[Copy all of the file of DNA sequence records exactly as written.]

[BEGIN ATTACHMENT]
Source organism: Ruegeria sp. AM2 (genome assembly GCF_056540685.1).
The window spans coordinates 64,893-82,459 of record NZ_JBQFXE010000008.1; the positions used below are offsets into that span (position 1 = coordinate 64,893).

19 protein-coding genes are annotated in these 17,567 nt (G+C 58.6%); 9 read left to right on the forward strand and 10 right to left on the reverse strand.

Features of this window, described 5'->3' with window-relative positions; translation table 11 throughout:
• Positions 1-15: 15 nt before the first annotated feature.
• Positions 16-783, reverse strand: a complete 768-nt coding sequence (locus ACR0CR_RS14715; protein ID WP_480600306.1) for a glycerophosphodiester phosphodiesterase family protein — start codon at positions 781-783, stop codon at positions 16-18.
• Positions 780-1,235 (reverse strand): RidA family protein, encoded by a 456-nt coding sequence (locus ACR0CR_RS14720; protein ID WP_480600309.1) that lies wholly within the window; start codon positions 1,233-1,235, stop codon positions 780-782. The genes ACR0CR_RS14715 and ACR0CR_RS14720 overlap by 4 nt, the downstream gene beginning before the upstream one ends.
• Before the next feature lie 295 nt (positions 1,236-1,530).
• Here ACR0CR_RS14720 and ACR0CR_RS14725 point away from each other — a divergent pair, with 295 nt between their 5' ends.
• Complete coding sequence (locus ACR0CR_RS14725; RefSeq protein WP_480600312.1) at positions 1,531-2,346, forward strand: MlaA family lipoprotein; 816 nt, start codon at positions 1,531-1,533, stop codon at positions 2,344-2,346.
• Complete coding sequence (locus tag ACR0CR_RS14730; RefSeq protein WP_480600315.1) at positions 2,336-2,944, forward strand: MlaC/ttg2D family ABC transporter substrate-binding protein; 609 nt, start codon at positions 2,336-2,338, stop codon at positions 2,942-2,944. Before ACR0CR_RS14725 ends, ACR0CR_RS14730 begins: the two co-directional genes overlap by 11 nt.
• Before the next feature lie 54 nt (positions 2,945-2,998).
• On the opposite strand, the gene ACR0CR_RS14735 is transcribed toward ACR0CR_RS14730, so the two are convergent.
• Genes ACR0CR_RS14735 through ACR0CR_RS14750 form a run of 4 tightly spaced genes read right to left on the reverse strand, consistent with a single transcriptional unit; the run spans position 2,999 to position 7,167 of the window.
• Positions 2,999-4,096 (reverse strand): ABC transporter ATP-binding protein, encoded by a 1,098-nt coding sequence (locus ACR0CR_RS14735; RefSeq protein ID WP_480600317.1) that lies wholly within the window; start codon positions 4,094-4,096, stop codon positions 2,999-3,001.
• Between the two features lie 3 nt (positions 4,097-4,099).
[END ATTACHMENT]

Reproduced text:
Source organism: Ruegeria sp. AM2 (genome assembly GCF_056540685.1).
The window spans coordinates 64,893-82,459 of record NZ_JBQFXE010000008.1; the positions used below are offsets into that span (position 1 = coordinate 64,893).

19 protein-coding genes are annotated in these 17,567 nt (G+C 58.6%); 9 read left to right on the forward strand and 10 right to left on the reverse strand.

Features of this window, described 5'->3' with window-relative positions; translation table 11 throughout:
• Positions 1-15: 15 nt before the first annotated feature.
• Positions 16-783, reverse strand: a complete 768-nt coding sequence (locus ACR0CR_RS14715; protein ID WP_480600306.1) for a glycerophosphodiester phosphodiesterase family protein — start codon at positions 781-783, stop codon at positions 16-18.
• Positions 780-1,235 (reverse strand): RidA family protein, encoded by a 456-nt coding sequence (locus ACR0CR_RS14720; protein ID WP_480600309.1) that lies wholly within the window; start codon positions 1,233-1,235, stop codon positions 780-782. The genes ACR0CR_RS14715 and ACR0CR_RS14720 overlap by 4 nt, the downstream gene beginning before the upstream one ends.
• Before the next feature lie 295 nt (positions 1,236-1,530).
• Here ACR0CR_RS14720 and ACR0CR_RS14725 point away from each other — a divergent pair, with 295 nt between their 5' ends.
• Complete coding sequence (locus ACR0CR_RS14725; RefSeq protein WP_480600312.1) at positions 1,531-2,346, forward strand: MlaA family lipoprotein; 816 nt, start codon at positions 1,531-1,533, stop codon at positions 2,344-2,346.
• Complete coding sequence (locus tag ACR0CR_RS14730; RefSeq protein WP_480600315.1) at positions 2,336-2,944, forward strand: MlaC/ttg2D family ABC transporter substrate-binding protein; 609 nt, start codon at positions 2,336-2,338, stop codon at positions 2,942-2,944. Before ACR0CR_RS14725 ends, ACR0CR_RS14730 begins: the two co-directional genes overlap by 11 nt.
• Before the next feature lie 54 nt (positions 2,945-2,998).
• On the opposite strand, the gene ACR0CR_RS14735 is transcribed toward ACR0CR_RS14730, so the two are convergent.
• Genes ACR0CR_RS14735 through ACR0CR_RS14750 form a run of 4 tightly spaced genes read right to left on the reverse strand, consistent with a single transcriptional unit; the run spans position 2,999 to position 7,167 of the window.
• Positions 2,999-4,096 (reverse strand): ABC transporter ATP-binding protein, encoded by a 1,098-nt coding sequence (locus ACR0CR_RS14735; RefSeq protein ID WP_480600317.1) that lies wholly within the window; start codon positions 4,094-4,096, stop codon positions 2,999-3,001.
• Between the two features lie 3 nt (positions 4,097-4,099).